Castle in Breda, north Brabant, Netherlands. It is one of the first examples of monumental Renaissance architecture in the Netherlands, constructed at a time (1530s) when large buildings there were still dominated by the Late Gothic style from Brabant. A fortress had stood on the site since the 13th century. In 1515–21 Count Henry III of Nassau (1483–1538) commissioned a gallery on the curtain wall and a portal, both with ornate pediments (destr.), which was the first known piece of Renaissance architecture in the Netherlands. In 1536 Henry initiated more thoroughgoing alterations, with the intention of replacing the Gothic castle with a modern palace. The design comprised a rectangular layout around a large courtyard overlooked by an arcade. From the courtyard a stately, covered double staircase led to the double-height great hall on the first floor, which occupied the entire west wing. The ground floor below this hall was originally an open hall of columns. This design was finally completed in ...

Article

Church of the former Benedictine monastery in Northamptonshire, England. It is one of the most substantial Anglo-Saxon buildings to remain largely intact above ground-level. The present structure is not necessarily the first to be built on the site: results of excavations carried out in 1981–2 suggest an 8th-century date. It is referred to in the early 12th-century Peterborough chronicle of Hugo Candidus, which implies that a monastery was founded there after c. 675. The first monks probably came from Peterborough, as in the case of the parallel foundation at Breedon on the Hill in Leicestershire, which other documents confirm was established by 690. Brixworth may have been identical with Clofesho, an otherwise unidentified Mercian royal monastery at which councils were held in the 8th and 9th centuries. At Domesday the manor belonged to the king and one priest is recorded, which may imply that the church had declined to parochial status. Nevertheless its former rank and the survival of its endowments are suggested by the fact that it was given as a prebend by Henry I to the Chancellor of Sarum in the early 12th century. A 14th-century stone reliquary with its relic have survived in the church and have been associated with a cult of St Boniface, attested from ...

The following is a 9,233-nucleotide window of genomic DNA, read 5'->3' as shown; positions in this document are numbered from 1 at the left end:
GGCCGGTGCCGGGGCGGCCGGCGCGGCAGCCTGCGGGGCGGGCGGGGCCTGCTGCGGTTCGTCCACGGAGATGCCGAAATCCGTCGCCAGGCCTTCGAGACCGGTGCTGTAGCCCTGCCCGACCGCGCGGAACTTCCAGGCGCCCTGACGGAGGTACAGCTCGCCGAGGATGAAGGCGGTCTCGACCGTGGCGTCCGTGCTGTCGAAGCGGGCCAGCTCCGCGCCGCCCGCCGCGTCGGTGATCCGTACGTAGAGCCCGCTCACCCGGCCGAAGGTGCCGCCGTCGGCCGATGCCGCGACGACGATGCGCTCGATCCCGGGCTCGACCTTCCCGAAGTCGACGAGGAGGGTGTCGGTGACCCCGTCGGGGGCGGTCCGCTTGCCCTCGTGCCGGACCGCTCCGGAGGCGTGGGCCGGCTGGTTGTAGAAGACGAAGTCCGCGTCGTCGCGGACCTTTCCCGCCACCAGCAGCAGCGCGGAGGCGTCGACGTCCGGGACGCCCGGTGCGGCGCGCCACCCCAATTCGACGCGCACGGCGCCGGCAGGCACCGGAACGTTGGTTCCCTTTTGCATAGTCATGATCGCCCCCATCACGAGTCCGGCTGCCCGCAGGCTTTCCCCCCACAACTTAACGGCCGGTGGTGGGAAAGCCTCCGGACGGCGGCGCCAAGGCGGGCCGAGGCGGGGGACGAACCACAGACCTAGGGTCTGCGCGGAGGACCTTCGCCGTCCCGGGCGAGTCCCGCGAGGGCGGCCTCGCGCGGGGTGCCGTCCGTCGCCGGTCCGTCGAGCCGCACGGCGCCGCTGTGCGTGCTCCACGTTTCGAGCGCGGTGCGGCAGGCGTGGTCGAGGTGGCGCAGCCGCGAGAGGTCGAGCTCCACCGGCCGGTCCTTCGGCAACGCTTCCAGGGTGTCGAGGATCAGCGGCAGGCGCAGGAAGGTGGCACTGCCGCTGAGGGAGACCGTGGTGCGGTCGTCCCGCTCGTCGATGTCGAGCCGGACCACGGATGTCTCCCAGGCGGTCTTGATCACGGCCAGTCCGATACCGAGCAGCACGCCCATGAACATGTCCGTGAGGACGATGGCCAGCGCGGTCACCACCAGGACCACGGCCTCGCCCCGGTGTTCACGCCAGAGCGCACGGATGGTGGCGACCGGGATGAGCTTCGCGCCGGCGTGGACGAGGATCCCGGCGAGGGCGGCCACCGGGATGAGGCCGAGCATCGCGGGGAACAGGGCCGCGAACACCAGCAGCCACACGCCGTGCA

Article

Catherine Legros